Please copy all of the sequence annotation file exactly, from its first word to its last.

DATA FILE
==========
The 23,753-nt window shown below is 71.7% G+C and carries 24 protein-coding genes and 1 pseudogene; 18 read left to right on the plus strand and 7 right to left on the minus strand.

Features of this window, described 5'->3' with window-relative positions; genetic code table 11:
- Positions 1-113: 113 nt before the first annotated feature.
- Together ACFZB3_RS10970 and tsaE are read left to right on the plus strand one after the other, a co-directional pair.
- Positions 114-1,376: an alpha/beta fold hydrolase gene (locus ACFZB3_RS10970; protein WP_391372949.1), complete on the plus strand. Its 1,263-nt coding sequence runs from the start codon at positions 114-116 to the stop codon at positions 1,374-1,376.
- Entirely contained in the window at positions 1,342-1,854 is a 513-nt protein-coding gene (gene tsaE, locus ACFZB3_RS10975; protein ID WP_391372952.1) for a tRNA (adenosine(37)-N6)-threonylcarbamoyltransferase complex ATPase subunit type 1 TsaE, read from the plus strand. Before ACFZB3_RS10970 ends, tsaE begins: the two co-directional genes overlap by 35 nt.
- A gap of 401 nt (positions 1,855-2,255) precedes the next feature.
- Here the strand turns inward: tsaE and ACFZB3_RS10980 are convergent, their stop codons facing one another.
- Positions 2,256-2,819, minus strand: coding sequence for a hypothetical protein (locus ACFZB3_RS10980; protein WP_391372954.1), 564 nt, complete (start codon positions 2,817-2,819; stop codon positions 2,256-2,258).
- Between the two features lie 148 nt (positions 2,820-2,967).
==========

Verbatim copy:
The 23,753-nt window shown below is 71.7% G+C and carries 24 protein-coding genes and 1 pseudogene; 18 read left to right on the plus strand and 7 right to left on the minus strand.

Features of this window, described 5'->3' with window-relative positions; genetic code table 11:
- Positions 1-113: 113 nt before the first annotated feature.
- Together ACFZB3_RS10970 and tsaE are read left to right on the plus strand one after the other, a co-directional pair.
- Positions 114-1,376: an alpha/beta fold hydrolase gene (locus ACFZB3_RS10970; protein WP_391372949.1), complete on the plus strand. Its 1,263-nt coding sequence runs from the start codon at positions 114-116 to the stop codon at positions 1,374-1,376.
- Entirely contained in the window at positions 1,342-1,854 is a 513-nt protein-coding gene (gene tsaE, locus ACFZB3_RS10975; protein ID WP_391372952.1) for a tRNA (adenosine(37)-N6)-threonylcarbamoyltransferase complex ATPase subunit type 1 TsaE, read from the plus strand. Before ACFZB3_RS10970 ends, tsaE begins: the two co-directional genes overlap by 35 nt.
- A gap of 401 nt (positions 1,855-2,255) precedes the next feature.
- Here the strand turns inward: tsaE and ACFZB3_RS10980 are convergent, their stop codons facing one another.
- Positions 2,256-2,819, minus strand: coding sequence for a hypothetical protein (locus ACFZB3_RS10980; protein WP_391372954.1), 564 nt, complete (start codon positions 2,817-2,819; stop codon positions 2,256-2,258).
- Between the two features lie 148 nt (positions 2,820-2,967).